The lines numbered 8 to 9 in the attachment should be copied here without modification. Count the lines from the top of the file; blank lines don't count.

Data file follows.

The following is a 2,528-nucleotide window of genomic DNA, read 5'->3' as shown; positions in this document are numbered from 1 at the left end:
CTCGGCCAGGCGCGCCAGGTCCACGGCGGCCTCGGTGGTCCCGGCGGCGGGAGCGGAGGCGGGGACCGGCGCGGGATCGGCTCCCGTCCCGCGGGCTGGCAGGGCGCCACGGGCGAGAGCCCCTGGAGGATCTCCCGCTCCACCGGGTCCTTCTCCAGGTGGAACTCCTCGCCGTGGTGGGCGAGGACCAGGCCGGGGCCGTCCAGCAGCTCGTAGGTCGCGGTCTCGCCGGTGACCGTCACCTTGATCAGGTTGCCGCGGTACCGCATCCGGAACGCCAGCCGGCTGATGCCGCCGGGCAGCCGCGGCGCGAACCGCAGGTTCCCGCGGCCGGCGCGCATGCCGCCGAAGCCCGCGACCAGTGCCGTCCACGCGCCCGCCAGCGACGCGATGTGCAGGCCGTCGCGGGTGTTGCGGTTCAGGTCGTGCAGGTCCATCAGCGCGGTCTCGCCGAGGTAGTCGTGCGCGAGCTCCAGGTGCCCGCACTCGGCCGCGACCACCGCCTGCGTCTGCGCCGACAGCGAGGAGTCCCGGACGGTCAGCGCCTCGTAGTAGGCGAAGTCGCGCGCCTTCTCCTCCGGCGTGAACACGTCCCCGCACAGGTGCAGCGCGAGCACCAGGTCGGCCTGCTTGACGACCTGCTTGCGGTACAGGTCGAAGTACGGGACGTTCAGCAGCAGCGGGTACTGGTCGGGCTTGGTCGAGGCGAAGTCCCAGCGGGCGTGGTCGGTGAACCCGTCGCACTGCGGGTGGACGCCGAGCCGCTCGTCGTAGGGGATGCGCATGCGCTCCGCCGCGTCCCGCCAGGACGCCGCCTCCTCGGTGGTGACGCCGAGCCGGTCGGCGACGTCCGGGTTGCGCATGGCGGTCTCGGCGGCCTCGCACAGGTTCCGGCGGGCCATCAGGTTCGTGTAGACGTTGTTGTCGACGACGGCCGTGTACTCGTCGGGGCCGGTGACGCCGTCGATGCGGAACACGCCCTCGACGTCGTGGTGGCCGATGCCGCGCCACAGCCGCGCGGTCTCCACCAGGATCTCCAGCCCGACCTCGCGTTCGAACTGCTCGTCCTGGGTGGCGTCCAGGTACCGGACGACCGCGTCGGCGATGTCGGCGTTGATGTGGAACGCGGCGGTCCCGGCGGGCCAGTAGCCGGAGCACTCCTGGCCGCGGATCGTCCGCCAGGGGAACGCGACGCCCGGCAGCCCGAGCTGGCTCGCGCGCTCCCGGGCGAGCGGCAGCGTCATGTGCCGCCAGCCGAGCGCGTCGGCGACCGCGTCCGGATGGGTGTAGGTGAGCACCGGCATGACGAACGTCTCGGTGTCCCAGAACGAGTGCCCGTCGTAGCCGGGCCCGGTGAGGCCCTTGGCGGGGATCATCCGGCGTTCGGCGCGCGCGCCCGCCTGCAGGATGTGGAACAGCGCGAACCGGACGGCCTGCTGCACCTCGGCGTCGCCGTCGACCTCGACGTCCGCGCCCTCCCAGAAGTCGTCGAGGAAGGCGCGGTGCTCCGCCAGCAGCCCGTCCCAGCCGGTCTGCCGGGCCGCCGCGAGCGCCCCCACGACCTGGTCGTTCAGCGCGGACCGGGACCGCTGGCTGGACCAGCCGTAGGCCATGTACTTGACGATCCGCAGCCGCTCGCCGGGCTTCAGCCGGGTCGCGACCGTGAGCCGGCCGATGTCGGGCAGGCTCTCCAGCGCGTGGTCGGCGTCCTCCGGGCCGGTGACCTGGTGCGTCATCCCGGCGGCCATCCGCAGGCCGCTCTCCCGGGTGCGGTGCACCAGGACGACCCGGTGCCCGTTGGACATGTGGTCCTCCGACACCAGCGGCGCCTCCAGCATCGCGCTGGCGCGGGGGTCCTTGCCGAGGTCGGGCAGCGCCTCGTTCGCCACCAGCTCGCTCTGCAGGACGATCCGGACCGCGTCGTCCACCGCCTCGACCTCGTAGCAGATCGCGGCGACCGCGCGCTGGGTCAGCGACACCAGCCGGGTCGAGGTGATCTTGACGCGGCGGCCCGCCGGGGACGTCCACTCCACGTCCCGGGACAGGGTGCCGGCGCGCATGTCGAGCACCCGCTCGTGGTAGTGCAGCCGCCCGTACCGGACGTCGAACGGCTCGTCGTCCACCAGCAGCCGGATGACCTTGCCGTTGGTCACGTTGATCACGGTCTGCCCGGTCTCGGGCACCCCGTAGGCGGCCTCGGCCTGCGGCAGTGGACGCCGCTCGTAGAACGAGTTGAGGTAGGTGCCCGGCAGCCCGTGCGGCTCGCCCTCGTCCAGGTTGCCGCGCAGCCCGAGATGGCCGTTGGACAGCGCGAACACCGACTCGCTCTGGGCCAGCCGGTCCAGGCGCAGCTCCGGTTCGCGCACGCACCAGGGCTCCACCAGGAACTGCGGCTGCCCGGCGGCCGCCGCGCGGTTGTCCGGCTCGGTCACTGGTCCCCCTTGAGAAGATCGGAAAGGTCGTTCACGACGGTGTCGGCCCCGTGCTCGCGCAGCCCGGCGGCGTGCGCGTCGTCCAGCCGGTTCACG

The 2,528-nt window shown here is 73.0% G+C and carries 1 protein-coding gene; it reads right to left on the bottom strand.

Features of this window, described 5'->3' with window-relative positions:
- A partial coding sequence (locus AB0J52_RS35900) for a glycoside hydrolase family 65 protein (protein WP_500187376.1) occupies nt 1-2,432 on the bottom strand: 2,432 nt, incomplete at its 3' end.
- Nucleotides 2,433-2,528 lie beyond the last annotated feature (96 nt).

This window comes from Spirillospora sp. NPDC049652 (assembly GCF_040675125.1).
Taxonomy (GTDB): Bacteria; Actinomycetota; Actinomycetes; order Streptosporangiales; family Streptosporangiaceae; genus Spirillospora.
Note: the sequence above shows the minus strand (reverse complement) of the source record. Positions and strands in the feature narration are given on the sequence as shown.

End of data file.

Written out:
Taxonomy (GTDB): Bacteria; Actinomycetota; Actinomycetes; order Streptosporangiales; family Streptosporangiaceae; genus Spirillospora.
Note: the sequence above shows the minus strand (reverse complement) of the source record. Positions and strands in the feature narration are given on the sequence as shown.